Under the Banner of Heaven Show Recommendation

Under the Banner of Heaven Show Recommendation
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Under the Banner of Heaven Show Recommendation. I don’t know about you, but I love history. I also enjoy a good theological tussle. And I also love a good detective, who-done-it crime show. And guess what? Today, I have a show for you that melds all three of these fascinating past times. At the heart of it, Under the Banner of Heaven is a crime investigation into the murder of a mother and her daughter. But there is a lot more going on here than just that.

Under the Banner of Heaven is a star-studded Hulu mini-series that is similar to True Detective, but with a Mormon spiritual flavor to it. The cast is headed by Andrew Garfield (Social Network, The Eyes of Tammy Faye) who did a compelling job as a Mormon brother struggling with his faith after learning what his own extended family was capable of. Sam Worthington who will only ever be Jake Sully in Avatar in my mind. Wyatt Russell – who cemented himself into my mind with the Black Mirror episode – Play Test, which is one of my favorites. Adelaide Clemens from The Great Gatsby. And Daisy Edgar-Jones who is playing Kya in the new movie Where the Crawdads Sing.

I have to say, that although I am comparing it to True Detective season 1 – it’s unfair to stack it against such supernatural competition – but it is directionally correct. It downward spirals into spiritual darkness, similar to where True Detective went. And yet it does a really good job lifting the covers on a dark and fairly unsavory section of our nation’s history. Both historically, and present day.

Regardless, it’s pretty riveting stuff. Hell, I’d watch a show that just wandered into Salt Lake City and rolled while family’s there went about their daily routines. My wife and I were moving back from California to Colorado years ago and we hit a deer in Utah. The week or two that we spent in that small town? I was blown away with how even an outsider living in a motel could see just how different the community was. And from a sociological standpoint, I was riveted. But also spiritual, I’ve done quite a lot of reading on the foundation of the religion as well as on the current day beliefs and I just find it all so interesting. And there are moments here in this show, like when the lead detective’s wife comes unhinged about his deciding to move back their daughter’s baptism. Why? Because the community will think that they failed their interview. What will not only the church think, but their friends, their neighbors, etc.? Or the inherent racism in the church – apparently they refused black people from being ordained into the church’s lay priesthood, from participating in the ordinances of its temples, and even opposed interracial marriages until 1978. SEVENTY EIGHT! I had no idea – that one was mind-altering to me. (But apparently Joseph Smith supported slavery originally because he saw it as a connection to the Curse of Cain. But I digress, it was these little nuances as I watched that caused me to keep a different tab open to Wikipedia, and other historical tabs for cross-referencing.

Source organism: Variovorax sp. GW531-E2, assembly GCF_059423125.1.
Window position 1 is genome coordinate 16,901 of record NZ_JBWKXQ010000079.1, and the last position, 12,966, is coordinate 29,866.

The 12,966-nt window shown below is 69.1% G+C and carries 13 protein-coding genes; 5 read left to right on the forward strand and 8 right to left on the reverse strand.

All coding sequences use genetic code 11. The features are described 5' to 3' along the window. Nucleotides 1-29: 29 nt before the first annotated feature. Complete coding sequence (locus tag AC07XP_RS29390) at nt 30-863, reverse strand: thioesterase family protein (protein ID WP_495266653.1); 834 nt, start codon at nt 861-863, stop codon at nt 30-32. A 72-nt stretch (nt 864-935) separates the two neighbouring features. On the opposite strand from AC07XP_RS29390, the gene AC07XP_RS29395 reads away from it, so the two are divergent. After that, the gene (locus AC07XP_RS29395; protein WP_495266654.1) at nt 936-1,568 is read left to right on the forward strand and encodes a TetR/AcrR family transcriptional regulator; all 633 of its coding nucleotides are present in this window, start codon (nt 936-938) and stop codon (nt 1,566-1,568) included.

Anyway – I really enjoyed it. I thought it was a well done series on all levels. (Even if the historical bits were on the Hallmark network sort of cheesy. But it communicated well regardless.) It was suspenseful and carried the story and the questions well. It carried the social horror and the even more intriguing theological conundrums well. Yeah, but I said all that already. Check it out if you happen to have a Hulu subscription. You might enjoy it. You already know I did.

Edited by: CY